Three kids makes you lower your standards and relax. I’m a stereotypical Type A personality, and in many ways three kids has been humbling. I can organize and plan our lives all I want, but with three little people with their own needs and personalities, more often than not things will not go according to plan. You quickly learn that you can’t do everything perfectly, and you need to focus your time and energy on what’s most important.
5. People think you know what you’re doing
From the moment you find out your pregnant with #3, people assume you know what you’re doing. Unless you have complications, doctor’s appointments are quick and easy. The birth stories that people loved to share with you when you were pregnant with your first are non-existent once people find out it’s your third. In the hospital, you’re left alone completely, unless you seek out assistance.
When you take all three kids out of the house you get much less unsolicited advice from strangers. I notice that very few people approach me when I’m out with all three (except to say I’ve got my hands full!). I don’t know if it’s because they assume I’ve got it all figured out, or if they think I’m beyond help.
6. Sleep becomes (even more) challenging
You’re a parent, so there’s a good chance the days of long, uninterrupted stretches of sleep are a distant memory. A third child adds one more variable that makes a restful sleep even more elusive. We’ve had nights where all three children are up and crying at the same time. We’ve had plenty of nights where we get one settled just to be woken up by another. And we’ve had more nights than we can count where we’re up with one or more during the night, only to be woken up by their sibling at the crack of dawn.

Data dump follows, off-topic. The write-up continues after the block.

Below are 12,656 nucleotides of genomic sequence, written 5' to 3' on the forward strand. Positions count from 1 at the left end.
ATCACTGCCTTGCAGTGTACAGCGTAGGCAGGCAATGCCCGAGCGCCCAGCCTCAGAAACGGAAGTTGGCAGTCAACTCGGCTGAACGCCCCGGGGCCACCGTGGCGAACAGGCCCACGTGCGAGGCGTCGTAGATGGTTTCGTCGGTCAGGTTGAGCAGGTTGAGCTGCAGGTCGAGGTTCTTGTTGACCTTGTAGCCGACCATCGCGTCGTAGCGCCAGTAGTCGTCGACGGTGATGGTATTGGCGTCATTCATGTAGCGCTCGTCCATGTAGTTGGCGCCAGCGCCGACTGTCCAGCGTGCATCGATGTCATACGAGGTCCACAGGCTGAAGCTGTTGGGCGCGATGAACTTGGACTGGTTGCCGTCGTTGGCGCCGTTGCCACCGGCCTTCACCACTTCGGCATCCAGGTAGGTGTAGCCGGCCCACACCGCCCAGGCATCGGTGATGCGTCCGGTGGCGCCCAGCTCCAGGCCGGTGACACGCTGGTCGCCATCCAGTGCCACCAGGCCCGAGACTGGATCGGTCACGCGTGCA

You learn to survive on even less sleep, and if you weren’t a coffee drinker before, there’s a good chance you will become one!
7. It’s hard to give each child the individual attention they deserve
So much of your time – especially when the kids are young – is spent trying to survive. It can be hard to give each child the individual attention they deserve. Our kids thrive on one-on-one time with either parent, and we try to carve that out whenever we can. It’s important for them to know that we appreciate them as individuals, and to take the time to foster the unique relationship that we have with each child.
8. You’re dealing with a significant range in development
Our children are fairly close together – our oldest is 5, and our youngest is 11 months. Even still, they are at significantly different places developmentally. My oldest is learning to read and looking forward to losing his first tooth, while my youngest is learning to walk and getting her first teeth. This can make it hard to find activities that the whole family will enjoy.
Related: Goodbye to the Baby Years
9. Three’s a crowd
I don’t have much experience with this yet, but I know it’s coming. With three kids, there are going to be times that somebody is left out. I just hope it’s not the same kid all the time!
10. Someone’s always sick
With three kids, they’re bringing home three times the germs. By the time one bug makes its way through everyone in the house, somebody else has brought another one home. It can feel like you’re dealing with never-ending illness from October to April.
Dealing with sick kids is bad enough on its own, but when you’re trying to balance a career it can be incredibly difficult. Even people with the most generous sick leave policies and flexible employers may feel like their dedication to their job is being tested.
11. You will have a middle child
Your second will suddenly find him or herself as the middle child. It’s considered an unenviable position to be in, but I’m not convinced it’s all bad (my middle brother may disagree!). As parents we need to be aware of our children’s position in the birth order and how that might affect their experience. We make a very concerted effort to make sure our middle child (and all of our children) are not lost in the shuffle.
So, why have a third child?
The truth is I can’t give you a logical reason to have a third child. A third child will be a strain on your energy, your time, and your finances. Just like your first was, and just like your second was. But while children inherently add more challenges, they also make life unmeasurably richer. For us, adding a third was the right choice. I wish you the best of luck in deciding what’s right for you!